Compartmentalization is critical for productivity. When my emotions start to creep in and take control I typically take out a notebook and make two columns: one column for my emotions and one column for the tasks I need to accomplish. From there, I come up with solutions or soothing tactics and match them with the emotions I am feeling.
Then, I prioritize my tasks. Lists and journaling are a great way to process, especially when you’re feeling stuck!
Have you made any changes to your social media/digital habits during this time? Why or why not?
Yes! I’ve actually refrained from posting on my personal page as much as possible. I’ve pretty much eliminated “social scrolling” from my digital diet. My days are so consumed by technology and zoom that I prioritize reading, phone calls, or tech-free walks when I have the luxury of time.
How do you handle or manage the negative and often unintended effects of our digital lives? For example, anxiety from negative news, feelings of inadequacy or jealousy caused by social media, overwhelm, etc.
Life-tech balance is a lifelong journey. The way I look at social media is similar to the way I look at nutrition. There are healthy and unhealthy ways to use the platforms. When you have an intention and mindfully scroll, you can typically avoid the negative effects of technology. Whenever I start to experience the “negative” effects of screen time, it’s usually a sign that I’m not following my routine. I typically step back, examine my emotions, and try my best to get back on track.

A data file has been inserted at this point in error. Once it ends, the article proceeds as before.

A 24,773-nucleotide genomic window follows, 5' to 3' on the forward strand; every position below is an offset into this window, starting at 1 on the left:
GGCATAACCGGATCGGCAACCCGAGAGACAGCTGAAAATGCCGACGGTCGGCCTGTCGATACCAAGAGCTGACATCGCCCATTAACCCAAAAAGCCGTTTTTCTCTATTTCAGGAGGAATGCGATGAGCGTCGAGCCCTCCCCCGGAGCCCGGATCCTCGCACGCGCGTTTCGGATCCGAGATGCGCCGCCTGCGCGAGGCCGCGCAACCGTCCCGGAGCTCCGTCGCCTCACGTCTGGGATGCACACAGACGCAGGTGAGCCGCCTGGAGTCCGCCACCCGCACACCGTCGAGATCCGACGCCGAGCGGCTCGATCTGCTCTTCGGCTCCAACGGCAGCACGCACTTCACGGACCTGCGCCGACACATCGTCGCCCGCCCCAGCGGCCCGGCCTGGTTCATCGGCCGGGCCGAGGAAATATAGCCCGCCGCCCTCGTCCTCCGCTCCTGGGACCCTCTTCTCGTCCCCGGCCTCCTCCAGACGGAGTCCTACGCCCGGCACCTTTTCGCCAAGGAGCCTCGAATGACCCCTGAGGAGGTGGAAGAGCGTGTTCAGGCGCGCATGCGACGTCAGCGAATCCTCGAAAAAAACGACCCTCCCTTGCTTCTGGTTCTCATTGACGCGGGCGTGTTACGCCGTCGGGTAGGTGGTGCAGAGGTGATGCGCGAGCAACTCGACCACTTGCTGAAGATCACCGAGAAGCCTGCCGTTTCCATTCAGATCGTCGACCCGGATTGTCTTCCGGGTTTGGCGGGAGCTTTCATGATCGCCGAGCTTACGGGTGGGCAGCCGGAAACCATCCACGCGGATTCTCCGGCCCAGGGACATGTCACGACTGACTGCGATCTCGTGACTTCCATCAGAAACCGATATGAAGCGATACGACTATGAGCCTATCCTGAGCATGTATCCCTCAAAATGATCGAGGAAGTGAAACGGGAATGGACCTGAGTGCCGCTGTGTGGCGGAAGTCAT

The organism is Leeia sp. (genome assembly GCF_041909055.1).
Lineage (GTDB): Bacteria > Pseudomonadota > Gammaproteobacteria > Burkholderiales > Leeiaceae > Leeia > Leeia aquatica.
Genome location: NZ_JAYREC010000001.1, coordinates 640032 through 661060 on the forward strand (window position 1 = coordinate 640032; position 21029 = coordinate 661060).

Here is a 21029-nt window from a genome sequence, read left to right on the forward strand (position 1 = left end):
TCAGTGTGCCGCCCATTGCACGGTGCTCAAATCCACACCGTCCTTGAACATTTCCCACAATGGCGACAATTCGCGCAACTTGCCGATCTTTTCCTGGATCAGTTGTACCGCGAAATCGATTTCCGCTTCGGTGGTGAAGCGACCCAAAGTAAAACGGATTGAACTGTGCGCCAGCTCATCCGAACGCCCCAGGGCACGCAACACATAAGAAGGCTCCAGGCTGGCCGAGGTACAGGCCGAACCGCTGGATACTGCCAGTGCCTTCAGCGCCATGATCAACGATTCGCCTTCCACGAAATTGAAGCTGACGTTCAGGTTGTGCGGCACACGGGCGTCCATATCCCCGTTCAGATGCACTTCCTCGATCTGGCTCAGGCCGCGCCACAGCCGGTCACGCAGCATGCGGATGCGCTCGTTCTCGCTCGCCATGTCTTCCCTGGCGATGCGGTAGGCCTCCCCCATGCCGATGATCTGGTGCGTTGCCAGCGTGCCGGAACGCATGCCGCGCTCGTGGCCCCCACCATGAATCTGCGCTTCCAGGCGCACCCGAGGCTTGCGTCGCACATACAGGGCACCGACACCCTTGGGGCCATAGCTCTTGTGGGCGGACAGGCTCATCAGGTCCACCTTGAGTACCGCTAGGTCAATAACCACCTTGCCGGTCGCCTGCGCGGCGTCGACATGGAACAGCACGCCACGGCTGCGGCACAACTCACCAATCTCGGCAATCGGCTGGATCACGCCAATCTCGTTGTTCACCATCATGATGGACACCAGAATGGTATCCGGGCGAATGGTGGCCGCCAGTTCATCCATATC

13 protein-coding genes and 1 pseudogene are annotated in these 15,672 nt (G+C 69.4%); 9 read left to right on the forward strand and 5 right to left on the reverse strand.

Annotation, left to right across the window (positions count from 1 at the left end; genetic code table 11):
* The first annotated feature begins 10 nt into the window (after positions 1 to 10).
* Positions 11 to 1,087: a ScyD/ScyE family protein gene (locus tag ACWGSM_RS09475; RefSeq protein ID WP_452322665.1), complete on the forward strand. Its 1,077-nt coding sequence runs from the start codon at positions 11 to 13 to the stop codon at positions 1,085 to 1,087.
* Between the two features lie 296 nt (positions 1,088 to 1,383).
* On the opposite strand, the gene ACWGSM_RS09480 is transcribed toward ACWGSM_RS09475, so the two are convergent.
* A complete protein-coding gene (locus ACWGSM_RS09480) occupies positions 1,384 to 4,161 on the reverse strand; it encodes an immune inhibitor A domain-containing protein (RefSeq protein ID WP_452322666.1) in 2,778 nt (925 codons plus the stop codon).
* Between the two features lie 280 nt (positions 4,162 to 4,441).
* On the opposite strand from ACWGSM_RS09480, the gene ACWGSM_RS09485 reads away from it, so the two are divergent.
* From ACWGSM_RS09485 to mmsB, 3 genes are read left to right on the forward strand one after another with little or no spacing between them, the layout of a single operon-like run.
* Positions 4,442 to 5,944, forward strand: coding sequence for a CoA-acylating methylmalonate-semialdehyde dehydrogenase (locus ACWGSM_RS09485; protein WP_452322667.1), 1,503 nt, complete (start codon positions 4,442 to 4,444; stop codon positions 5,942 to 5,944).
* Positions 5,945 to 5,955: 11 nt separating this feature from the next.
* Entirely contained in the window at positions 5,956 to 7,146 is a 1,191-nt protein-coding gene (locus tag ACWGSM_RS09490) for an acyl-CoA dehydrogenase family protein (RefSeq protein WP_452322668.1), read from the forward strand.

What is one piece of advice you would give to someone who is really struggling to find focus or motivation during this time?
You are not alone in this. The quarantine is a marathon, not a sprint. The best thing you can do when you’re struggling is to give yourself grace and set realistic expectations. Make small goals that are achievable, so that you can celebrate the wins along the way.
Life-tech balance is a lifelong journey
What are the rules or boundaries you have put in place for yourself regarding news consumption, social media, or both?
I have three rules that I follow religiously:
- I put my phone to rest 30 minutes before bed.
- I spend at least half of my Saturdays screen and work-free unless there is a pressing deliverable or project.
- I’ve removed all notifications to help promote mindful consumption. The news is incredibly triggering and anxiety-inducing right now.
What tools or resources have you found most useful during this time?
Brick Mode is one of my favorite tools. It’s a phone setting that allows you to create away messages for text. It’s a game-changer! Definitely check it out!
We’ve experienced a revolution of meaningful connection because it’s our only window into the world and maintaining our relationships.
What changes have you noticed in the way people are using social media since the crisis hit? What changes to tech use do you foresee as a result of the pandemic?
Technology is our lifeline nowadays, which has forced us to reexamine our relationship with the platforms. It’s the way we connect to friends, families, classmates, news, and work. We’ve experienced a revolution of meaningful connection, because it’s our only window into the world and maintaining our relationships. I think the future of technology is a more connected world.
Hear Larissa May on the Freedom Matters Podcast:
The Global Day of Unplugging takes place on August 1-2. Sign up and Pledge to be Present!